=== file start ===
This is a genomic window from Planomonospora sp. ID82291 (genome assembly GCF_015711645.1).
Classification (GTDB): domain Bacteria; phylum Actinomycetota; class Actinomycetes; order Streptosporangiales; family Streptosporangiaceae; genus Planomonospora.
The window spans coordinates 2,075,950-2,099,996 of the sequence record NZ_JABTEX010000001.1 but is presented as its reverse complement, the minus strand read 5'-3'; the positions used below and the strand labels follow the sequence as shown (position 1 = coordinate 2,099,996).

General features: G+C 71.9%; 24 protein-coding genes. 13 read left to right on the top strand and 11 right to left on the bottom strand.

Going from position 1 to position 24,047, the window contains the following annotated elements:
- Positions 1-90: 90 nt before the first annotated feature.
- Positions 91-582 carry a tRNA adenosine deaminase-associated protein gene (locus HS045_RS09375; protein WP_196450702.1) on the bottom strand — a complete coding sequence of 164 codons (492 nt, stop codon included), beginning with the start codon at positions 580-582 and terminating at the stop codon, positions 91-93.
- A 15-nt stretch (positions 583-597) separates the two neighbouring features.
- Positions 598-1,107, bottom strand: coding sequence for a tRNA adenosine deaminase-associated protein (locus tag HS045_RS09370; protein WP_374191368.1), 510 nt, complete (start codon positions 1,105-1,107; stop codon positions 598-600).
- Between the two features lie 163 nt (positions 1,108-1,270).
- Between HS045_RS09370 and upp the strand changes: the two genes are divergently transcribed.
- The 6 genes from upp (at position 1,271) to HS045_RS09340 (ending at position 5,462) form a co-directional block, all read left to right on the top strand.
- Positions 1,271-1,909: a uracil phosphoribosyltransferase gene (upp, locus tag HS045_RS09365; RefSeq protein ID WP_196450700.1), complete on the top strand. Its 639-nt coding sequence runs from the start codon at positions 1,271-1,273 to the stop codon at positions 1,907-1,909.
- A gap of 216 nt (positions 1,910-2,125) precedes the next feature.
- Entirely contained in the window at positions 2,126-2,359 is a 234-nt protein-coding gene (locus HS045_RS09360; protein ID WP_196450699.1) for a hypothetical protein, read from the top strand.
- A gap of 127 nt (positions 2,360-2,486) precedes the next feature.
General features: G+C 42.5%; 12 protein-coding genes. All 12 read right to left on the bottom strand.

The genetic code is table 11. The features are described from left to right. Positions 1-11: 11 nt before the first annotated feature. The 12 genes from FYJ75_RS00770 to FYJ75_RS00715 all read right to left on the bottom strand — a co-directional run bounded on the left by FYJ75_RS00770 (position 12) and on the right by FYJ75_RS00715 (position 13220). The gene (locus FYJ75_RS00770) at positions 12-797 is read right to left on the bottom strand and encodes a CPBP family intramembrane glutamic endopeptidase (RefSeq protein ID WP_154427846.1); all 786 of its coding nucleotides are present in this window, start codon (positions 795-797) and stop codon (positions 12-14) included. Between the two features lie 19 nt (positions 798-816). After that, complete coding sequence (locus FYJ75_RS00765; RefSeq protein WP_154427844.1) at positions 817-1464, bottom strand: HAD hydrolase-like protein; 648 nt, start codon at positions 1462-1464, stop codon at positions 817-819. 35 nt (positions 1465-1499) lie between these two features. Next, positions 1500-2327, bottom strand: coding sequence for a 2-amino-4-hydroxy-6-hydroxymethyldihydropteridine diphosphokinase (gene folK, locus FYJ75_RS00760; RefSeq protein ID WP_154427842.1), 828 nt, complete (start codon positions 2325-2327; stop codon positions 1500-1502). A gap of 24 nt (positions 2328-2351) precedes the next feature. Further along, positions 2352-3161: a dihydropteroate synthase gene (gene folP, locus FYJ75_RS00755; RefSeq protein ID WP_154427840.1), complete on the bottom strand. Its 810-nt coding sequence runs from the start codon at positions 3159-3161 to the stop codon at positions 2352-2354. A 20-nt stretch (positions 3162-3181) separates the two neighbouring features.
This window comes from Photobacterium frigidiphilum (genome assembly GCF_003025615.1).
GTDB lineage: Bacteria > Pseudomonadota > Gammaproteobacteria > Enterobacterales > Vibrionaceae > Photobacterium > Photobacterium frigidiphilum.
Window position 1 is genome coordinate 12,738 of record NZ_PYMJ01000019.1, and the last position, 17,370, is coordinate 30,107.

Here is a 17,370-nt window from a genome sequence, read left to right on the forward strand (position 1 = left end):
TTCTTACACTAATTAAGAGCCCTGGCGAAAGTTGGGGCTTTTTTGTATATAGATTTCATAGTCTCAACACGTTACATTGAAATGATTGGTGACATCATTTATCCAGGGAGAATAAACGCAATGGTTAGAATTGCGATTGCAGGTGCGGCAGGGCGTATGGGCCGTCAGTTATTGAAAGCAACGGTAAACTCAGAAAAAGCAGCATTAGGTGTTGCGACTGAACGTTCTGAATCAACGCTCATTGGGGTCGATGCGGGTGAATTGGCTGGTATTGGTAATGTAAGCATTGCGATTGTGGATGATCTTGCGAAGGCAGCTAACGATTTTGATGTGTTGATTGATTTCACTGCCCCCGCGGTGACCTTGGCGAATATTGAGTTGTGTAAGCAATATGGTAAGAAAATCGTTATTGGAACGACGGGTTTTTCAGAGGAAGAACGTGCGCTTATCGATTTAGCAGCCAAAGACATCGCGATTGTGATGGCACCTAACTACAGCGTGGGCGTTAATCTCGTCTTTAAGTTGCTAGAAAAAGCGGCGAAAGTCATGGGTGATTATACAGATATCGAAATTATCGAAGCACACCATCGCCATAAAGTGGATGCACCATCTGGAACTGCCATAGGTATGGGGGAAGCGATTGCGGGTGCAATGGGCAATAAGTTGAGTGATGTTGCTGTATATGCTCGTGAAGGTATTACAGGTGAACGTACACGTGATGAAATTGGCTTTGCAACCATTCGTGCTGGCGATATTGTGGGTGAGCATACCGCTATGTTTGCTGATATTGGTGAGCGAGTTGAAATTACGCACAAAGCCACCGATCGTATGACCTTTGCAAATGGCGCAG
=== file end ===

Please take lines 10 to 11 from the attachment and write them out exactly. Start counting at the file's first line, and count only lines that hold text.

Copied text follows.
- Between the two features lie 163 nt (positions 1,108-1,270).
- Between HS045_RS09370 and upp the strand changes: the two genes are divergently transcribed.